The resistance in the x and y directions are then proportional to (.707*.5, .707*.5) and the magnitude is thus .5. Similary, if you align your x-axis with the flow you get (.707*.707, .707*0) and again a magnitude of .5.

Note that this also means that the pressure drop is in the right direction. If you reverse your original x-axis, you get (.707*(-.5), .707*.5) and the momentum source is now negative, keeping it in the right direction. By multiplying by velocity, a negative coefficient will always ensure that the source is resistive.

Regards, Robin
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Old   October 9, 2003, 21:24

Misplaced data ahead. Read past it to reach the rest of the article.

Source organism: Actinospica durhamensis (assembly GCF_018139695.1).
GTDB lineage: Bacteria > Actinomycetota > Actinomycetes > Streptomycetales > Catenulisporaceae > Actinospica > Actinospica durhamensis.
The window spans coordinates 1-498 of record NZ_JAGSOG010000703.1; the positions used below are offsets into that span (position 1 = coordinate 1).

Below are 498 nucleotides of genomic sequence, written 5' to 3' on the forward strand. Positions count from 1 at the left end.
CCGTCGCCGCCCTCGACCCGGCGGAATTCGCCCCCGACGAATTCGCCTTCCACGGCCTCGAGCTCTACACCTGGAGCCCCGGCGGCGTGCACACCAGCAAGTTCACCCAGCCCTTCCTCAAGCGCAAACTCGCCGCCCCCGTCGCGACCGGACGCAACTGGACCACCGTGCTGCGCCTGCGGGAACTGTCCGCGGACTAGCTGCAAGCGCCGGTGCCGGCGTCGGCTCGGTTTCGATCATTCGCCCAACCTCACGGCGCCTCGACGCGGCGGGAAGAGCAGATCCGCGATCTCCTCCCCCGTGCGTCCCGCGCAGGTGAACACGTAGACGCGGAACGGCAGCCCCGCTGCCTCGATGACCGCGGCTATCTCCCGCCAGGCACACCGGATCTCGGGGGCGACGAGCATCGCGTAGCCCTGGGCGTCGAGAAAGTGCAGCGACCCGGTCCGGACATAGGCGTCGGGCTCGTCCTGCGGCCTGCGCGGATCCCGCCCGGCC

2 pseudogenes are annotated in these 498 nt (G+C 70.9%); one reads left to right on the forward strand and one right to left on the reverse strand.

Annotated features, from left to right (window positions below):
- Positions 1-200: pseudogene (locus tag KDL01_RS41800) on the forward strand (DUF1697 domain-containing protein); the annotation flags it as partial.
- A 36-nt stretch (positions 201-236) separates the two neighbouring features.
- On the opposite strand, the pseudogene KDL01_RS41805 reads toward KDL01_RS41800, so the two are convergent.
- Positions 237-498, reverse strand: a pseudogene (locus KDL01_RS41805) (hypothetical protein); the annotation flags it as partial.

Default Re: Porous Media Question
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Jeff
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Robin/Martin,

Thanks for this. This has bugged me for a long time, but I see that the math does indeed work. I'll be able to sleep tonight.

Thanks, Jeff
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Old   November 11, 2003, 04:47
Default i want join uyour org
  #9
hameed
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please send informaion to me your hameed pakistan
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Old   November 11, 2003, 09:11
Default Re: i want join uyour org
  #10
Paresh
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to whom u want to join? for what ?

Paresh Jain